One rotation of the earth on its axis is the unmistakable meaning of day in the creation account. Throughout the history of the Hebrew people, the evening has always signified the beginning of a new day, a specific 24 hours.

However, since that particular expression does not close the account of the seventh day (Genesis 2:1-3 Genesis 2:1-3 1 Thus the heavens and the earth were finished, and all the host of them. 2 And on the seventh day God ended his work which he had made; and he rested on the seventh day from all his work which he had made. 3 And God blessed the seventh day, and sanctified it: because that in it he had rested from all his work which God created and made.
American King James Version×
), some have tried to lengthen the creation Sabbath as well. They reason that the seventh day of creation has not yet ended, even after thousands of years. Thus the earlier six days of creation may have lasted for thousands of years as well. But does Scripture support this view?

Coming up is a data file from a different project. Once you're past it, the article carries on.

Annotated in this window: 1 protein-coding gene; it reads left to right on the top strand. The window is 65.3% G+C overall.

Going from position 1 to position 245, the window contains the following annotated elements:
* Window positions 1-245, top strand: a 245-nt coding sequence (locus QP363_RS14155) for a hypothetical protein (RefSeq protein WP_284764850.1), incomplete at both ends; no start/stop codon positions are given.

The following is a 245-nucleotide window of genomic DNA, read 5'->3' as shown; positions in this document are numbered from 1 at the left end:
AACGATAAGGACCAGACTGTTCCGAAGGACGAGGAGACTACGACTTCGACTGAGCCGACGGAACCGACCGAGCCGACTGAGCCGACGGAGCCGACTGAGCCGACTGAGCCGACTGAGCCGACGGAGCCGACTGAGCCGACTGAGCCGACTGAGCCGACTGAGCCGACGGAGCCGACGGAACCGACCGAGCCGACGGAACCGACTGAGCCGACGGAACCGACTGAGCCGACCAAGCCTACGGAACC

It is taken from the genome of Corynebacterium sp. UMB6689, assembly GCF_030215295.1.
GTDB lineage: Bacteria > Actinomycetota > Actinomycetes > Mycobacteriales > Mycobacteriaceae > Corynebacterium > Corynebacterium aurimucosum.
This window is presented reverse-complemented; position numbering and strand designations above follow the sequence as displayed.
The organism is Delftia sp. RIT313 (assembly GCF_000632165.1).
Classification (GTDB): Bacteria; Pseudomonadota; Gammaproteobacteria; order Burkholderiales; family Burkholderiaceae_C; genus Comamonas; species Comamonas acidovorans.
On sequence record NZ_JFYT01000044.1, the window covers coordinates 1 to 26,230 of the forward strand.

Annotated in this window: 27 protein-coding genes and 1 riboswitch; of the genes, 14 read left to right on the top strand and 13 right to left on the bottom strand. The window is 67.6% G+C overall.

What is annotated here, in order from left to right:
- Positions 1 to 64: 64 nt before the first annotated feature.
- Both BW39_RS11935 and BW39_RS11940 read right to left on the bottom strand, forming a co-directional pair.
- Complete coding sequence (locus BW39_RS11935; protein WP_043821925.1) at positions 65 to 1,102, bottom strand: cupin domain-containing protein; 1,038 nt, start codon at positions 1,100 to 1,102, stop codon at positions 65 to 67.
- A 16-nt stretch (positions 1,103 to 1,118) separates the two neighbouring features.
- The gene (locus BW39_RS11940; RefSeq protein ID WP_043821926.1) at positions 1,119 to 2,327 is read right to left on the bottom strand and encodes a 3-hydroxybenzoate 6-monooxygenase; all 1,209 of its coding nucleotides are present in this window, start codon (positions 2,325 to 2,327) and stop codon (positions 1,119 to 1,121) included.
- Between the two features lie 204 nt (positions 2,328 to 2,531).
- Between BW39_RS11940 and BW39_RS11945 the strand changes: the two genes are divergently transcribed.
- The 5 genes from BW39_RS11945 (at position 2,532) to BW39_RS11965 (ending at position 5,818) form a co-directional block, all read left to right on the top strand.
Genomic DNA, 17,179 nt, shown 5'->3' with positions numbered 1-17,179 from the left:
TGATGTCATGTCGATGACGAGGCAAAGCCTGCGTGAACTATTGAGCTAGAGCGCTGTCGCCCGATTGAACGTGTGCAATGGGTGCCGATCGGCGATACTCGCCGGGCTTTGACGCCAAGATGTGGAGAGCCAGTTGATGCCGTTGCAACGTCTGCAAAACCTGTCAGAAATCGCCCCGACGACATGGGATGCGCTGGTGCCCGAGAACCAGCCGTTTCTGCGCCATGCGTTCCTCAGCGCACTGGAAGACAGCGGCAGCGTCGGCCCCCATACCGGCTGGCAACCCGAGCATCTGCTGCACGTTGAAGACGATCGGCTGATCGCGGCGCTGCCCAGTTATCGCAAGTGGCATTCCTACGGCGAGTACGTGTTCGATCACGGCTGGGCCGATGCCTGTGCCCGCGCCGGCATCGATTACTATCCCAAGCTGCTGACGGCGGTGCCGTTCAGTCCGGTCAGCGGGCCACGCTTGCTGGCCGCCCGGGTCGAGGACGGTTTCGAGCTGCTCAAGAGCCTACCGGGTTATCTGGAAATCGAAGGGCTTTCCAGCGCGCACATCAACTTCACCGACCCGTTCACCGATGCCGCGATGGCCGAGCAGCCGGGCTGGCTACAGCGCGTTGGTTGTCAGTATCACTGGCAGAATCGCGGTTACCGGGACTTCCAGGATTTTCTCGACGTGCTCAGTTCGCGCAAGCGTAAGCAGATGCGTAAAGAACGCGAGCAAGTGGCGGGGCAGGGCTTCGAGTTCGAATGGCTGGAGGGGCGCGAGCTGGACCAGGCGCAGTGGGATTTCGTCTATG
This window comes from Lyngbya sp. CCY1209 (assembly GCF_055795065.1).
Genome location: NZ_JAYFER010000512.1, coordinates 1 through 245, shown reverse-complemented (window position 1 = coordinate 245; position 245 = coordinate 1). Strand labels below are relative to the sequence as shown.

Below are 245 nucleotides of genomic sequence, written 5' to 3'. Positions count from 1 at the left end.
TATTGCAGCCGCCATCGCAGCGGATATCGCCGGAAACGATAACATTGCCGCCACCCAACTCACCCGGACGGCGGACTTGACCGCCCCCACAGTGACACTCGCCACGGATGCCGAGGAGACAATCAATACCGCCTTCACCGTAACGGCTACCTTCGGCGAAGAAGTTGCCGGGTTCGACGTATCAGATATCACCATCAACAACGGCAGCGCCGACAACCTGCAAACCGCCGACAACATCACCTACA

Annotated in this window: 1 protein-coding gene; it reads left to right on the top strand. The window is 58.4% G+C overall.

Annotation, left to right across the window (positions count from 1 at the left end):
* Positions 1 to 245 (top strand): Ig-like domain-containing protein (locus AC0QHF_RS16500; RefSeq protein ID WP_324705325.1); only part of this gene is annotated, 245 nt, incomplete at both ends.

The Bible interprets the Bible. The account relaying the giving of the Ten Commandments confirms how long each of creation days was, including the seventh-day Sabbath. Exodus 20:8-11 Exodus 20:8-11 8 Remember the sabbath day, to keep it holy. 9 Six days shall you labor, and do all your work: 10 But the seventh day is the sabbath of the LORD your God: in it you shall not do any work, you, nor your son, nor your daughter, your manservant, nor your maidservant, nor your cattle, nor your stranger that is within your gates: 11 For in six days the LORD made heaven and earth, the sea, and all that in them is, and rested the seventh day: why the LORD blessed the sabbath day, and hallowed it.
American King James Version×
summarizes their significance: